Jelly Cubes

Note to self: When the kids ask to tag along when you’re going grocery shopping, say NO! A few weeks ago, I gave in to their “Please-can-we-come-with-you?” pleas and here’s what happened.

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We were strolling through the aisles of Woolies when, of course, C1 and C2 spotted the jelly (jello for any Americans reading this).
“Can we buy some Aeroplane jelly, mum? Plllllease?”
Before I knew it, we had four packets of jelly in the trolley – one of each member of our family. And I don’t even eat jelly.

We got back home and unpacked the groceries – only to find three more packets of jelly already in the pantry. I could imagine the unused jelly packets pulling long faces, peeved that we hadn’t used them yet.

jelly boxes

Jelly. SO many packets of jelly.

Luckily, they were all different flavours/colours. And luckily, we had friends coming over for lunch that weekend. A perfect excuse to try out the Jelly Cubes I’d see at a few kiddie parties.

I’m going to be pushy and urge you to try this recipe. It’s easy-peasy. And a big hit with the littlies. These Jelly Cubes are perfect to take to a picnic or a party as they won’t melt.

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Going off on a tangent here, but the Aeroplane jelly made me think of this anecdote from my childhood. Until I was nine, we lived in my Nana Evelyn’s house. She was pedantic about pronunciation. (And even more particular about our Ps and Qs.)

My mum, on the other hand, loved it when my brother and I mispronounced words. She knew we would soon outgrow these childhood peculiarities and wanted us to be her babies just a little bit longer. One word I always got wrong was helicopter.
Try as I might, it always came out as “helidaughter”.
So whenever my kids ask for Aeroplane jelly, I can’t help think of a “helidaughter”.
Aeroplanes, helicopters and helidaughters – told you I was going off on a tangent…

The recipe makes one batch of Jelly Cubes. But where’s the fun in that?!? Repeat the same steps for as many jelly flavours as you wish. The more, the merrier!

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1 packet (85g) jelly crystals
1 tsp gelatin
1 cup (250mL) boiling water
3 tbsp (40mL) single/pouring/whipping cream (optional)
Square or rectangle containers


Empty the jelly crystals and gelatin directly into your container (so no extra dishes to wash up later. Yay!). I use the kids’ square lunch boxes. Make sure they are clean and free of any food smells.

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Jelly crystals in individual boxes.

The extra gelatin helps the jelly cubes hold their shape instead of melting into jelly puddles when out of the fridge.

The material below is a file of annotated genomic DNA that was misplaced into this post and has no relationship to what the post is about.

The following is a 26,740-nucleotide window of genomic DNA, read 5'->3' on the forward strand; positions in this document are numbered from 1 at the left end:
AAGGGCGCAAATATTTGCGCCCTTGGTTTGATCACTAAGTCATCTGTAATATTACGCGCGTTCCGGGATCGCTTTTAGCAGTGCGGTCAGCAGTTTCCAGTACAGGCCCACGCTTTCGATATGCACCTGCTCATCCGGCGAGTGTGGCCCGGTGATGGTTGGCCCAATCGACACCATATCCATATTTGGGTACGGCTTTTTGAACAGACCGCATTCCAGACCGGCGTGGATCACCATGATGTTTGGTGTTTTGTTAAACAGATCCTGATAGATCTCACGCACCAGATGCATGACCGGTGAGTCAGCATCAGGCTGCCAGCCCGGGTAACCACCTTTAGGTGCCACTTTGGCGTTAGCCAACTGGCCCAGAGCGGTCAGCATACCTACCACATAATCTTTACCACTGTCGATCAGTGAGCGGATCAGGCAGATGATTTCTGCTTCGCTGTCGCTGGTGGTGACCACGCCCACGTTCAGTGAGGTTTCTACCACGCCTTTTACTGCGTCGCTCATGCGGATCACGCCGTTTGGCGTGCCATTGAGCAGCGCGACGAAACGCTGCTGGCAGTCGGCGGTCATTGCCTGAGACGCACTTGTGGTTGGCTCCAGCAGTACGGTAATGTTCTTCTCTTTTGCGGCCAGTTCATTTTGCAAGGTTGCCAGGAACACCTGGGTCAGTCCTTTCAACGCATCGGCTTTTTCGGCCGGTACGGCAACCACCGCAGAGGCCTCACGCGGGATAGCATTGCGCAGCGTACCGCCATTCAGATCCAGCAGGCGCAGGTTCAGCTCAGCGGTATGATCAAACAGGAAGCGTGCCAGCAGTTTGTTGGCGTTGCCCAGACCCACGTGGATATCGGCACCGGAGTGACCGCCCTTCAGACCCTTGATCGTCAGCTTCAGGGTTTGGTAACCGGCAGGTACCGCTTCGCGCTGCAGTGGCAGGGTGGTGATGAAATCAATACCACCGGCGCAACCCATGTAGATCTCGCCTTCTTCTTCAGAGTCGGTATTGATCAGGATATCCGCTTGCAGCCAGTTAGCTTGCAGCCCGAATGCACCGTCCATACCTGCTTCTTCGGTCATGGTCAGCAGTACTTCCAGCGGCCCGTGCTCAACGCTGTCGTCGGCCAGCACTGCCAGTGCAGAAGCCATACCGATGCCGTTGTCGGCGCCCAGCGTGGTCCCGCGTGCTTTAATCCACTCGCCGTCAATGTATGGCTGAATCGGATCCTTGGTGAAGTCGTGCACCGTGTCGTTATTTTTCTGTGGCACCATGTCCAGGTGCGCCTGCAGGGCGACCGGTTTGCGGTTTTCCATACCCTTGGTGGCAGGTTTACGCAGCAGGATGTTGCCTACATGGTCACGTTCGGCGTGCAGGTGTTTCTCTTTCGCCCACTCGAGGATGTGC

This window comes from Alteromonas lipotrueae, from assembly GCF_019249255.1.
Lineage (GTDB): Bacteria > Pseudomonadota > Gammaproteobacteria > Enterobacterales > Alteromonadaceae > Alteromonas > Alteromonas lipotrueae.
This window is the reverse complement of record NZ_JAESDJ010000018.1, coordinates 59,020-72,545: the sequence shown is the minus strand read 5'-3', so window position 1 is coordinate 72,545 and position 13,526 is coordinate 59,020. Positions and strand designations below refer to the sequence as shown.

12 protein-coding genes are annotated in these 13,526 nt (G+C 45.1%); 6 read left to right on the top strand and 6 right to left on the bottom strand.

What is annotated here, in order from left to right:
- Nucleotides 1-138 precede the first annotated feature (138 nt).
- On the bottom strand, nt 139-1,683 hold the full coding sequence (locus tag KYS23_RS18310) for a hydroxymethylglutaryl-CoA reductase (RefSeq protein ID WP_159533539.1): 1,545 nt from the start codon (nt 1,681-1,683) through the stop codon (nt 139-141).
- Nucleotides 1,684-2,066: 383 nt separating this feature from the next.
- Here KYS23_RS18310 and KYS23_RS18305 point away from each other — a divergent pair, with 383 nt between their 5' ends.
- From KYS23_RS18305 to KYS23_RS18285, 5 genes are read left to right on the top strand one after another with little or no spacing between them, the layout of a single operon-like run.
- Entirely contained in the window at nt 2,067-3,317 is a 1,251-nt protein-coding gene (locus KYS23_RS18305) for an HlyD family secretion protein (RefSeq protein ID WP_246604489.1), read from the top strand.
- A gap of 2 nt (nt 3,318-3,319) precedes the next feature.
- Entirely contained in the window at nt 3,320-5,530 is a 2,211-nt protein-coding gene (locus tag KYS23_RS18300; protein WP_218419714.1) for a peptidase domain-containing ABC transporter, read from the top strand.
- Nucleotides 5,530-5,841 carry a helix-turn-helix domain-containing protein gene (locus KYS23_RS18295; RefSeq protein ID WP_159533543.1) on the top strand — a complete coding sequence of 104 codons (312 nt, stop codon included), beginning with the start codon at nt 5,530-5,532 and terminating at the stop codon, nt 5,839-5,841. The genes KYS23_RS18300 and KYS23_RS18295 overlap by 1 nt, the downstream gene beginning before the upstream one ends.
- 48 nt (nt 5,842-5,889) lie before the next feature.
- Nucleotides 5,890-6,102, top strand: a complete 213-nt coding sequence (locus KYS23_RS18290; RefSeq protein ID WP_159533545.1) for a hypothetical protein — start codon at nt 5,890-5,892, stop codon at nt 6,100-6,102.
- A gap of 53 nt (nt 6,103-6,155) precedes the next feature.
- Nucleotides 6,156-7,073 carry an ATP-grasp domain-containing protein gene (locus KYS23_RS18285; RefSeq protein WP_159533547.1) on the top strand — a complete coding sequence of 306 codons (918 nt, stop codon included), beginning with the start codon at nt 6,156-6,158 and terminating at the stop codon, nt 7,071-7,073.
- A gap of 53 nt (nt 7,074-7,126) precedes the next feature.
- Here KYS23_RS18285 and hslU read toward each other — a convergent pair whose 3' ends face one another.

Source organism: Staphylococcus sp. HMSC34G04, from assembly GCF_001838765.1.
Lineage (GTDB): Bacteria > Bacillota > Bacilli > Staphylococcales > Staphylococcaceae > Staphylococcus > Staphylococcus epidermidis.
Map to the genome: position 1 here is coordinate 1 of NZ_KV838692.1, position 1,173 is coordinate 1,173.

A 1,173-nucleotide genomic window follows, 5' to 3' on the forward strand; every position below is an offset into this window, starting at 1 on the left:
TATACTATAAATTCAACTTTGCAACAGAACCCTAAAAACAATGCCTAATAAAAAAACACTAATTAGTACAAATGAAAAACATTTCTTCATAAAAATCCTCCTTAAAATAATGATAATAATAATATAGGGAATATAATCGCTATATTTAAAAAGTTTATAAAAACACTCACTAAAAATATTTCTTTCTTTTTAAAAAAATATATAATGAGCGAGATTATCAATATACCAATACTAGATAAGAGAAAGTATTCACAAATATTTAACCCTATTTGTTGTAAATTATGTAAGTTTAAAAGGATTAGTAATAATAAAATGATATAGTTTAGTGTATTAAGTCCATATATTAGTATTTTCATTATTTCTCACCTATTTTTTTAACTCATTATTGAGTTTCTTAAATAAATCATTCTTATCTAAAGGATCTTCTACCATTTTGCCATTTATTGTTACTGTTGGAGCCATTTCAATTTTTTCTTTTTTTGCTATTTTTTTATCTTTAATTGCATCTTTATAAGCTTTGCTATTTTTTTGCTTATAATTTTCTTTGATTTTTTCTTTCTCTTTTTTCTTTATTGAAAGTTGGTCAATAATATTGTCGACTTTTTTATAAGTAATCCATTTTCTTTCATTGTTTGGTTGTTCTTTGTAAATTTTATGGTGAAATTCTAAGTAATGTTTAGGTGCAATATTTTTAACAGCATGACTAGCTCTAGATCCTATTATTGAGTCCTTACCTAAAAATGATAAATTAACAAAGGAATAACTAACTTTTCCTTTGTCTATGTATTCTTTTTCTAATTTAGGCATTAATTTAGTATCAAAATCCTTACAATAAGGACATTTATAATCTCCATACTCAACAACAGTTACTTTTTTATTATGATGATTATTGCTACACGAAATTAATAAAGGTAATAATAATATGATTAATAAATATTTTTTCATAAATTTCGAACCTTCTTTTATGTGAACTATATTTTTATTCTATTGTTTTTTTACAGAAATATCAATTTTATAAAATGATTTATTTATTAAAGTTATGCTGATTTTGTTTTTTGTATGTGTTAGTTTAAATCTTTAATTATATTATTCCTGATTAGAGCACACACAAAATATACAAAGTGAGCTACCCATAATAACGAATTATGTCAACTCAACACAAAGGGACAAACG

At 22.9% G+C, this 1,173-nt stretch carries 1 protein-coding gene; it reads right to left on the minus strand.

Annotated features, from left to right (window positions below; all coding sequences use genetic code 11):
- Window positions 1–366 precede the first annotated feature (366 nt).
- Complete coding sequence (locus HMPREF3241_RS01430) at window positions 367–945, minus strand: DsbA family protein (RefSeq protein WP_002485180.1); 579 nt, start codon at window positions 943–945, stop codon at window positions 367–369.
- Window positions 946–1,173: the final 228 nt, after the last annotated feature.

Add the boiling water and stir until all the crystals have dissolved.

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After adding the boiling water…

If you’d like the separate lighter coloured layer on the top, add the cream and stir. The jelly will now look creamy. On cooling, the fat content from the cream will rise to the top and, once the jelly sets, you will have a pretty layer above the translucent jelly.

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I added cream to the pink, red and blue jelly but left the others plain.

However, if you have guests who are lactose intolerant, skip this step. Or try it out with coconut milk (I haven’t tried this yet).
Cool. Cover with lids. Leave to set in the fridge, around 2-4 hours or overnight.

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Slice the jelly in the container with a knife.

To cube, run a small knife around the periphery of the container and then cut the jelly into equal squares. Starting with one corner, lift out one cube at a time – you have to use your fingers, so make sure your hands are washed.

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Take out the Jelly Cubes carefully, starting in one corner.

And wait for the “Oohs” and “Ahhs” as the kids go crazy with these colourful cubes of jelly in their belly. Wibble wobble, wibble wobble.

jelly cubes

So tell me, what words do you remember mispronouncing as a child? How do you like to eat your jelly – with fruit salad, ice-cream or custard? Is there any dessert you will not eat?


4 responses to “Jelly Cubes

  1. I adore jelly, with cream! The colour riot these jelly make is glorious – I cannot get my boys interested in Jelly, maybe the texture – anyway I will not ponder that point because all the more for my. I am a bit like your Nan with Pronunciation and always made a point of saying things correctly, my spelling however – another point entirely…xxx

    Liked by 1 person

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